Administrative sanctions process

Sanctions are formal administrative orders the Commissioner for Trademarks issues when parties violate the United States Patent and Trademark Office (USPTO) Trademark Rules of Practice, including the rules concerning signatures, certifications, and representation of others before the USPTO, and/or the terms of use for accounts. These sanctions include, without limitation:

  • Not considering or giving any weight to the affected submission.
  • Terminating the proceeding, which can include terminating the application.
  • Precluding a person from submitting any documents in trademark matters before the USPTO.
  • Deactivating affected accounts through which all electronic forms must be filed.

You can view the orders issued by the Commissioner for Trademarks webpage.

If you are being represented by a filing company that has been precluded or an excluded attorney, visit our webpage on non-attorneys precluded from representing applicants and registrants for information on what you should do. Also, read the what to do if your application is suspended in an investigation for more information.

Below are the steps we take when investigating submissions that appear to violate the USPTO Trademark Rules of Practice, including the rules concerning signatures, certifications, and representation of others before the USPTO, and/or the terms of use for

  1. Reporting
    USPTO attorneys or customers identify a suspicious submission or pattern of behavior.
  2. Investigation
    We review to see if there is evidence of a rule violation and if other applications or registrations are affected. The affected application(s) may be suspended while the investigation process is ongoing. If so, a “suspended pending administrative review” status will appear in the Trademark Status and Document Retrieval (TSDR) system. Also, a notice of suspension will be sent to all appropriate correspondence email addresses.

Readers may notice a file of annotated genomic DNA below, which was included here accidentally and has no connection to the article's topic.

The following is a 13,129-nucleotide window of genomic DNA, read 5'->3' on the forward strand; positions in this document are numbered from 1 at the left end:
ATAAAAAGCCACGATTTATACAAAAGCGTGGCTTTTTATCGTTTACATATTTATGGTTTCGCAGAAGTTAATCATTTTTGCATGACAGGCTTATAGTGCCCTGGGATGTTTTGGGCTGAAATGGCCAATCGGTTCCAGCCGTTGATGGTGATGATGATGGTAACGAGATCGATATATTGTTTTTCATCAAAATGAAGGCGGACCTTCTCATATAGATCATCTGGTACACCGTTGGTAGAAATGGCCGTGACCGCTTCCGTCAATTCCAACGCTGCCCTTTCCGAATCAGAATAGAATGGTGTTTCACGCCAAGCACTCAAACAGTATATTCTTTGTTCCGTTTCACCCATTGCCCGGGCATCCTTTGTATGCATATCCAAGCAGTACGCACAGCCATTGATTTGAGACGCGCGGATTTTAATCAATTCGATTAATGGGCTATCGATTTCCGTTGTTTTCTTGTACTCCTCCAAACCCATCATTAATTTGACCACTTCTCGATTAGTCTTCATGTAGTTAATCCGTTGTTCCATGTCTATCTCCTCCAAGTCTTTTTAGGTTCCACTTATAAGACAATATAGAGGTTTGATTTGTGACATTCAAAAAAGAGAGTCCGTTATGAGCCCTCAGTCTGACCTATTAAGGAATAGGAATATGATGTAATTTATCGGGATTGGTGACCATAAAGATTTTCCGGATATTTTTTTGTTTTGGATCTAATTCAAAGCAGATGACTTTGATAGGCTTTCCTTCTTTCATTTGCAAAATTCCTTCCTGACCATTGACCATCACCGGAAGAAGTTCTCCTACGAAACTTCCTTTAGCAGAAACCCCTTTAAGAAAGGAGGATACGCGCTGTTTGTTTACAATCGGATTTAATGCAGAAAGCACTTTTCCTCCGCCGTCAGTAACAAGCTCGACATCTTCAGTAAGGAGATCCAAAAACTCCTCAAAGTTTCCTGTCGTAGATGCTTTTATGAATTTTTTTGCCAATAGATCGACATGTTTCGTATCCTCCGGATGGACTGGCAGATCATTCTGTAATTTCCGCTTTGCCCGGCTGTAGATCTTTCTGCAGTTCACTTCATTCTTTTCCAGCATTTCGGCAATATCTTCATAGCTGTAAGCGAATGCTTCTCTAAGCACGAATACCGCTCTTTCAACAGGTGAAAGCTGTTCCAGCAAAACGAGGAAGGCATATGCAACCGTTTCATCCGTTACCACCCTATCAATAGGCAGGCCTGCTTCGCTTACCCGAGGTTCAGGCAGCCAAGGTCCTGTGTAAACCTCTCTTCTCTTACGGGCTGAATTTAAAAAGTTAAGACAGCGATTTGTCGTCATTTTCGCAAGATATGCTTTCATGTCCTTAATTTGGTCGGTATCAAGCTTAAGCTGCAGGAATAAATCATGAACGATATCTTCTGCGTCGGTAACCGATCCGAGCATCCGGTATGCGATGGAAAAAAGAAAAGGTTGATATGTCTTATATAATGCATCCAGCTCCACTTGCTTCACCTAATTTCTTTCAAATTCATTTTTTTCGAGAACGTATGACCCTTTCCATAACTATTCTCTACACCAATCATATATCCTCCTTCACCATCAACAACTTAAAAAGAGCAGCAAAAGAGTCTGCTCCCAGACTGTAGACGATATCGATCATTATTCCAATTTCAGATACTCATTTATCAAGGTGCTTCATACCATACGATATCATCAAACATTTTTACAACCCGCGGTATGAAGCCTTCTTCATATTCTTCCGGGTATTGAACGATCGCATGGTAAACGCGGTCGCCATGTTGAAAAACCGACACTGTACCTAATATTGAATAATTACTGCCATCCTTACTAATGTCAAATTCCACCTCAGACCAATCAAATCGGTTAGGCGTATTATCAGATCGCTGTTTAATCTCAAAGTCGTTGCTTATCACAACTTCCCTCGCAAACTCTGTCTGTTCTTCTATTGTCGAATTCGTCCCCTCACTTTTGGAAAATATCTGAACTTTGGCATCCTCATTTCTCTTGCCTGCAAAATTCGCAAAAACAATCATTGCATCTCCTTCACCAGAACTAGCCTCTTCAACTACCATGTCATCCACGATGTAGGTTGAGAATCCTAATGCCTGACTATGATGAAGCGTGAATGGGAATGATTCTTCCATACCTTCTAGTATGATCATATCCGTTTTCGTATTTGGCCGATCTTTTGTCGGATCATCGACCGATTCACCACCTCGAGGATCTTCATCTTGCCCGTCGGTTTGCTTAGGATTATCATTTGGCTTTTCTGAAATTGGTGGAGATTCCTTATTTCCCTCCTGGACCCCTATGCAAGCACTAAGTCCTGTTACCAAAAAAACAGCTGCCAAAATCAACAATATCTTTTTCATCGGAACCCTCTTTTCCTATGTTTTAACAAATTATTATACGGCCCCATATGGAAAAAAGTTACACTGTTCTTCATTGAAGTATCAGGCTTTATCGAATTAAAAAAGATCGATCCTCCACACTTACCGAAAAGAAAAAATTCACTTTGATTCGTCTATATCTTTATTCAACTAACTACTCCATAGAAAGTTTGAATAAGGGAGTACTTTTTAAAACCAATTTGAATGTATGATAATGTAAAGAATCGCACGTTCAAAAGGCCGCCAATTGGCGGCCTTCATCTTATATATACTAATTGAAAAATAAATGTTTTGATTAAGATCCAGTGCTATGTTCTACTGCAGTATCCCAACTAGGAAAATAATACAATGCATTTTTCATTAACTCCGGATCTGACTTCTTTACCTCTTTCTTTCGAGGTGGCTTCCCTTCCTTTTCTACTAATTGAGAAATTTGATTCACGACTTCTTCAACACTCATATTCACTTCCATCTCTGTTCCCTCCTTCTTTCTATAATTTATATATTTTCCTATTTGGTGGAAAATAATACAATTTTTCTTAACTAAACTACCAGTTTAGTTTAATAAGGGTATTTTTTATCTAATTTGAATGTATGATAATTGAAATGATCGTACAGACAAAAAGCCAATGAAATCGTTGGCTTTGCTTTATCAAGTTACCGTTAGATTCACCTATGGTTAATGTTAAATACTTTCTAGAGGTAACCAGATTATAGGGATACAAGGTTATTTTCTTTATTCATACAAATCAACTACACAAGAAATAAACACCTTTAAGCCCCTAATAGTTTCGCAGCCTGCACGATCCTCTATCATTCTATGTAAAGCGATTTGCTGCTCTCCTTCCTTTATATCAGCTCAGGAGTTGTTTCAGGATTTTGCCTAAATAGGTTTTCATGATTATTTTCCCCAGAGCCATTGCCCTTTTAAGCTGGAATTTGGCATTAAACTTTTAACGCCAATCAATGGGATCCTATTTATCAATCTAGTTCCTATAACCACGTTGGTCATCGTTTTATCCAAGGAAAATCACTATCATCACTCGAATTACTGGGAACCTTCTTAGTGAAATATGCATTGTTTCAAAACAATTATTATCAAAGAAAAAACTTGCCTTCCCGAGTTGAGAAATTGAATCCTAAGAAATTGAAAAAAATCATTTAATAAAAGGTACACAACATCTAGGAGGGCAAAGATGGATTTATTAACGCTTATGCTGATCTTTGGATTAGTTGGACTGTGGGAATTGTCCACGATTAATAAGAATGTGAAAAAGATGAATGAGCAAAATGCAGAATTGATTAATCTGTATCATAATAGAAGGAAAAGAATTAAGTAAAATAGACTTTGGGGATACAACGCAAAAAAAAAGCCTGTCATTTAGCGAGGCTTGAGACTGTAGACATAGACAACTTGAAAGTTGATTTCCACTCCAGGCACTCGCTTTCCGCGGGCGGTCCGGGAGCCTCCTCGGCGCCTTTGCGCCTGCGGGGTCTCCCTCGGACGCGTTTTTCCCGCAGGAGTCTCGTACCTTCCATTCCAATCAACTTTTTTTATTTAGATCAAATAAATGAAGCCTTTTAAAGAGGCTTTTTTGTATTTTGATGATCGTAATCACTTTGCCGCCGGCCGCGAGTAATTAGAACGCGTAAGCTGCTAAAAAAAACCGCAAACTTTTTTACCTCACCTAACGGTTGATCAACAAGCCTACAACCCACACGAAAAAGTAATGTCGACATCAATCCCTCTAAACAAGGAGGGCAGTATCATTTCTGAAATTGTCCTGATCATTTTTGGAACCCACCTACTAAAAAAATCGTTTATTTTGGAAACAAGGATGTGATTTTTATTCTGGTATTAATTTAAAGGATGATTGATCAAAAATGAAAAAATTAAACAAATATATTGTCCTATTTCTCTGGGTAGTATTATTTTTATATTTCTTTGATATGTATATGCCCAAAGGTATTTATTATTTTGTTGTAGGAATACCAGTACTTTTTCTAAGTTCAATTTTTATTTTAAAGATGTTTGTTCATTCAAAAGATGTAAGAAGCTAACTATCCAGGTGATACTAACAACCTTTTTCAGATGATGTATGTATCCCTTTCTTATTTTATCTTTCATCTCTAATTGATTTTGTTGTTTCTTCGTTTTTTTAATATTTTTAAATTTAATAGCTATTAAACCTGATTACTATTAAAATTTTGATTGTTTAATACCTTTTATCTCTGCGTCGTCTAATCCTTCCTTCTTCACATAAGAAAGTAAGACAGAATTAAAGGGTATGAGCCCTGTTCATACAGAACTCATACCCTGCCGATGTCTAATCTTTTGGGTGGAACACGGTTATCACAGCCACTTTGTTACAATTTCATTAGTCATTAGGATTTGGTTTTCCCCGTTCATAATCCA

3. Determination
    We’ll decide whether to issue a show cause order or allow the submission to continue through examination.
    1. If we find evidence of rule violations, we’ll issue a show cause order.
    2. If we don’t find evidence of rule violations, the suspension is lifted and the application is returned to normal processing. Any deadlines associated will be reset with new deadlines.
    3. If we discover new information or additional evidence of rule violations, we may re-open an investigation.
  4. Show cause order
    We may issue a formal letter detailing the violations, identifying all affected application(s) or registration(s), and identifying possible sanctions, depending on the rule violations.
  5. Response to order
    The show cause order requires the parties to respond by a certain date to explain why the USPTO should not impose the proposed sanctions. Depending on the response, we may issue an order for sanctions, require additional information or explanations, or return the application to the normal examination process.
  6. Order for sanctions
    The order details the investigation’s findings, identifies application(s) or registration(s) that may be impacted by sanctions, and describes the sanctions.
    1. Sanctions are usually effective immediately.
    2. A copy of the order appears in the TSDR system for impacted applications and registrations.

A potential outcome of an order for sanctions is to terminate pending applications affected by the order. Generally, applicants may not revive a terminated application unless the applicant can demonstrate that the USPTO erred in including the application in the order for sanctions. The applicant should file a new application to seek registration of the mark that was the subject of a terminated application without involving the party that was sanctioned.

Read what to do if you’ve been scammed for additional steps to consider.